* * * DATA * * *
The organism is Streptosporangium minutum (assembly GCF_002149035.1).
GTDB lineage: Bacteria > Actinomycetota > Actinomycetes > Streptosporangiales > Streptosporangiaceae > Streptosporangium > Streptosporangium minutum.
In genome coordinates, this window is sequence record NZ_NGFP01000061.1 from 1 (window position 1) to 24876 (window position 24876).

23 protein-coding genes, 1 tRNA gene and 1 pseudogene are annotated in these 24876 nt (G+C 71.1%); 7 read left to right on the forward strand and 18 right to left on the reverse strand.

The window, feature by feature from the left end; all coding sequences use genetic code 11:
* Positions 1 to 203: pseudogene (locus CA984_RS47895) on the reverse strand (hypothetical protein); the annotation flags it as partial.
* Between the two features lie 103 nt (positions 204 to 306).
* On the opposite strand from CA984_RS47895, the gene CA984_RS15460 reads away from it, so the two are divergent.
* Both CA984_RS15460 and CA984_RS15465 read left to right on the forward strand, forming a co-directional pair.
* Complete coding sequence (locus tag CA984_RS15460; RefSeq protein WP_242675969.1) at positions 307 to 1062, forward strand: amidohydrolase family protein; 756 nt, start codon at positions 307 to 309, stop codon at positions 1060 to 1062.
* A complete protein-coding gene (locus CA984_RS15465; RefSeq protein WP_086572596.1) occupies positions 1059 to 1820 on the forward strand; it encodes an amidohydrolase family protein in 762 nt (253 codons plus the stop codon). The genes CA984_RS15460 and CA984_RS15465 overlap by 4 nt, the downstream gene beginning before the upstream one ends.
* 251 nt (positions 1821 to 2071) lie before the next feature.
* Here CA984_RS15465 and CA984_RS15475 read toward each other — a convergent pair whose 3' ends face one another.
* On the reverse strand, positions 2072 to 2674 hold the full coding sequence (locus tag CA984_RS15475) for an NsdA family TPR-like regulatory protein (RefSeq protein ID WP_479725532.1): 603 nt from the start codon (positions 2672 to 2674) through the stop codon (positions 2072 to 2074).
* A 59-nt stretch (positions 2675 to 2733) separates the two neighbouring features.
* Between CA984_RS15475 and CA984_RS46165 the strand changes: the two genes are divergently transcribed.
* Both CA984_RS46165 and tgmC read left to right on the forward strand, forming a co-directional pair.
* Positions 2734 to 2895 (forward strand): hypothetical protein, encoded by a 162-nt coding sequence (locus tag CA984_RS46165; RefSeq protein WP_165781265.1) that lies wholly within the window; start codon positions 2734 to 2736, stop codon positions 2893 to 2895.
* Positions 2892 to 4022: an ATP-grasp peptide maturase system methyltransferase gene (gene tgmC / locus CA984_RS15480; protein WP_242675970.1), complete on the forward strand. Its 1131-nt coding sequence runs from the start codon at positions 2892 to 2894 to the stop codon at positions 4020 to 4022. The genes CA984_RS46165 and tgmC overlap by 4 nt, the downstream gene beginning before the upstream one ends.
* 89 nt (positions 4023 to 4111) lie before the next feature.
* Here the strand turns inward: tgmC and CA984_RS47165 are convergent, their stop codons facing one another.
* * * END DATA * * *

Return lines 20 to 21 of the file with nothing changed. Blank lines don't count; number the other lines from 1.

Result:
* 89 nt (positions 4023 to 4111) lie before the next feature.
* Here the strand turns inward: tgmC and CA984_RS47165 are convergent, their stop codons facing one another.